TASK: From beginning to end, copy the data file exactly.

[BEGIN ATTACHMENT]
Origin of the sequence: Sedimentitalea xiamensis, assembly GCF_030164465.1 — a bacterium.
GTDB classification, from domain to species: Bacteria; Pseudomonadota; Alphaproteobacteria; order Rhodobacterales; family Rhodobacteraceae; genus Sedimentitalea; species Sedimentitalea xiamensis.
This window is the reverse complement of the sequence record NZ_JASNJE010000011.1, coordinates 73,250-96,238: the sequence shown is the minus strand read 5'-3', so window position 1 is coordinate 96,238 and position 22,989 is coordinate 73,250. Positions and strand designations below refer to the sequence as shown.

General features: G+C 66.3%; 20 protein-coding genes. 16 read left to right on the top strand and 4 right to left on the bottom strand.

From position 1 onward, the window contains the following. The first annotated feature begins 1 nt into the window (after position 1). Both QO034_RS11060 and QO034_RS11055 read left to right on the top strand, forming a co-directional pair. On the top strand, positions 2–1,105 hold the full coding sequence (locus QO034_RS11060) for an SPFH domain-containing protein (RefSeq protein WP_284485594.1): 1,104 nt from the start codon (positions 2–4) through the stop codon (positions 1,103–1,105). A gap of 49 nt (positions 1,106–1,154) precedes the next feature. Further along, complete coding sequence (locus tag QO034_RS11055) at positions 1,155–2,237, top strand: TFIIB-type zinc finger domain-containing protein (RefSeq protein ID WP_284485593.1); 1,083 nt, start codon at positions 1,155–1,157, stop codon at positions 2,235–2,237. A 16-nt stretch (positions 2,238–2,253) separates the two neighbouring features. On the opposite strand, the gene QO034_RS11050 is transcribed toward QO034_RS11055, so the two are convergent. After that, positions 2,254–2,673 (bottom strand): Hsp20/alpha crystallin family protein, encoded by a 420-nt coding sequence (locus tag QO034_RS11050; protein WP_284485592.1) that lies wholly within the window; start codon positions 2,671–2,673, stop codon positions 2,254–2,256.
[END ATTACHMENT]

Origin of the sequence: Sedimentitalea xiamensis, assembly GCF_030164465.1 — a bacterium.
GTDB classification, from domain to species: Bacteria; Pseudomonadota; Alphaproteobacteria; order Rhodobacterales; family Rhodobacteraceae; genus Sedimentitalea; species Sedimentitalea xiamensis.
This window is the reverse complement of the sequence record NZ_JASNJE010000011.1, coordinates 73,250-96,238: the sequence shown is the minus strand read 5'-3', so window position 1 is coordinate 96,238 and position 22,989 is coordinate 73,250. Positions and strand designations below refer to the sequence as shown.

General features: G+C 66.3%; 20 protein-coding genes. 16 read left to right on the top strand and 4 right to left on the bottom strand.

From position 1 onward, the window contains the following. The first annotated feature begins 1 nt into the window (after position 1). Both QO034_RS11060 and QO034_RS11055 read left to right on the top strand, forming a co-directional pair. On the top strand, positions 2–1,105 hold the full coding sequence (locus QO034_RS11060) for an SPFH domain-containing protein (RefSeq protein WP_284485594.1): 1,104 nt from the start codon (positions 2–4) through the stop codon (positions 1,103–1,105). A gap of 49 nt (positions 1,106–1,154) precedes the next feature. Further along, complete coding sequence (locus tag QO034_RS11055) at positions 1,155–2,237, top strand: TFIIB-type zinc finger domain-containing protein (RefSeq protein ID WP_284485593.1); 1,083 nt, start codon at positions 1,155–1,157, stop codon at positions 2,235–2,237. A 16-nt stretch (positions 2,238–2,253) separates the two neighbouring features. On the opposite strand, the gene QO034_RS11050 is transcribed toward QO034_RS11055, so the two are convergent. After that, positions 2,254–2,673 (bottom strand): Hsp20/alpha crystallin family protein, encoded by a 420-nt coding sequence (locus tag QO034_RS11050; protein WP_284485592.1) that lies wholly within the window; start codon positions 2,671–2,673, stop codon positions 2,254–2,256.